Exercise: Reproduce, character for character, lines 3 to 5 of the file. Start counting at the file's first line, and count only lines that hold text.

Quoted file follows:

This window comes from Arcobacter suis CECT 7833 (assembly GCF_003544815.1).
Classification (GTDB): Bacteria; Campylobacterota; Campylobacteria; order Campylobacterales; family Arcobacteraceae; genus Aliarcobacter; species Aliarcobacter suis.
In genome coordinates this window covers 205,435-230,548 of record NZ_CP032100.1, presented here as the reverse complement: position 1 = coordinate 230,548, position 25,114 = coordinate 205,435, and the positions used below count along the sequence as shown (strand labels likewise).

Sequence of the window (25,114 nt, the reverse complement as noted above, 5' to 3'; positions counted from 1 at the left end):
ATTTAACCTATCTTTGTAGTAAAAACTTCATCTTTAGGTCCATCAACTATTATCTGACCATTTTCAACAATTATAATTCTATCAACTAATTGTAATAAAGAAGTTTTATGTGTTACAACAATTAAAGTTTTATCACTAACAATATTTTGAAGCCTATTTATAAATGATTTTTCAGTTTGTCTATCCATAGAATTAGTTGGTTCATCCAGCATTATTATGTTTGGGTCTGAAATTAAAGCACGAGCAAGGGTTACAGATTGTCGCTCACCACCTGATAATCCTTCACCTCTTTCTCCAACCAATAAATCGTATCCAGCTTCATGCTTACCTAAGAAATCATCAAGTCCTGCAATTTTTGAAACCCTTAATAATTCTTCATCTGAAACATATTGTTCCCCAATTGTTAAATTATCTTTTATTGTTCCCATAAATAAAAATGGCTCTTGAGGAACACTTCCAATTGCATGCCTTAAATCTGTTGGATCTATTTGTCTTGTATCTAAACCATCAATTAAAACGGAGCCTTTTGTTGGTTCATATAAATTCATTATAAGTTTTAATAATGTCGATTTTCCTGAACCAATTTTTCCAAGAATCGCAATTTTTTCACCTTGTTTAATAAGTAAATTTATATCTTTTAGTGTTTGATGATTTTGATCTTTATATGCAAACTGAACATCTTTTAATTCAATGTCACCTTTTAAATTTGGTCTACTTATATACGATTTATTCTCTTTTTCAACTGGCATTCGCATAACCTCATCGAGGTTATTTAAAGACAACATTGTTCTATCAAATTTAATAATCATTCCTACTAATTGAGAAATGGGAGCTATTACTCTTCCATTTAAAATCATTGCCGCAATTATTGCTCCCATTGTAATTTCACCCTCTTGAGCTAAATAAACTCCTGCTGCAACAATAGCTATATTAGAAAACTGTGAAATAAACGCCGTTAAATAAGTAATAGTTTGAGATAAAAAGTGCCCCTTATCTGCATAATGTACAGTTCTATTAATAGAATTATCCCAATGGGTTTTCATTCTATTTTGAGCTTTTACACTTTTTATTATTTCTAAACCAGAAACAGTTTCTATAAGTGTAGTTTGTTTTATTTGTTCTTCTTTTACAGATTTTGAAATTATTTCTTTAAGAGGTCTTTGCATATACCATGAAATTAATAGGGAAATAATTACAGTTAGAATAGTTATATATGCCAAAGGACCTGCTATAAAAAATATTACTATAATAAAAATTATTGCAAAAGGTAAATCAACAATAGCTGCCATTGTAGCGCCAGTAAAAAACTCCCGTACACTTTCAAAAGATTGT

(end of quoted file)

In genome coordinates this window covers 205,435-230,548 of record NZ_CP032100.1, presented here as the reverse complement: position 1 = coordinate 230,548, position 25,114 = coordinate 205,435, and the positions used below count along the sequence as shown (strand labels likewise).

Sequence of the window (25,114 nt, the reverse complement as noted above, 5' to 3'; positions counted from 1 at the left end):
ATTTAACCTATCTTTGTAGTAAAAACTTCATCTTTAGGTCCATCAACTATTATCTGACCATTTTCAACAATTATAATTCTATCAACTAATTGTAATAAAGAAGTTTTATGTGTTACAACAATTAAAGTTTTATCACTAACAATATTTTGAAGCCTATTTATAAATGATTTTTCAGTTTGTCTATCCATAGAATTAGTTGGTTCATCCAGCATTATTATGTTTGGGTCTGAAATTAAAGCACGAGCAAGGGTTACAGATTGTCGCTCACCACCTGATAATCCTTCACCTCTTTCTCCAACCAATAAATCGTATCCAGCTTCATGCTTACCTAAGAAATCATCAAGTCCTGCAATTTTTGAAACCCTTAATAATTCTTCATCTGAAACATATTGTTCCCCAATTGTTAAATTATCTTTTATTGTTCCCATAAATAAAAATGGCTCTTGAGGAACACTTCCAATTGCATGCCTTAAATCTGTTGGATCTATTTGTCTTGTATCTAAACCATCAATTAAAACGGAGCCTTTTGTTGGTTCATATAAATTCATTATAAGTTTTAATAATGTCGATTTTCCTGAACCAATTTTTCCAAGAATCGCAATTTTTTCACCTTGTTTAATAAGTAAATTTATATCTTTTAGTGTTTGATGATTTTGATCTTTATATGCAAACTGAACATCTTTTAATTCAATGTCACCTTTTAAATTTGGTCTACTTATATACGATTTATTCTCTTTTTCAACTGGCATTCGCATAACCTCATCGAGGTTATTTAAAGACAACATTGTTCTATCAAATTTAATAATCATTCCTACTAATTGAGAAATGGGAGCTATTACTCTTCCATTTAAAATCATTGCCGCAATTATTGCTCCCATTGTAATTTCACCCTCTTGAGCTAAATAAACTCCTGCTGCAACAATAGCTATATTAGAAAACTGTGAAATAAACGCCGTTAAATAAGTAATAGTTTGAGATAAAAAGTGCCCCTTATCTGCATAATGTACAGTTCTATTAATAGAATTATCCCAATGGGTTTTCATTCTATTTTGAGCTTTTACACTTTTTATTATTTCTAAACCAGAAACAGTTTCTATAAGTGTAGTTTGTTTTATTTGTTCTTCTTTTACAGATTTTGAAATTATTTCTTTAAGAGGTCTTTGCATATACCATGAAATTAATAGGGAAATAATTACAGTTAGAATAGTTATATATGCCAAAGGACCTGCTATAAAAAATATTACTATAATAAAAATTATTGCAAAAGGTAAATCAACAATAGCTGCCATTGTAGCGCCAGTAAAAAACTCCCGTACACTTTCAAAAGATTGT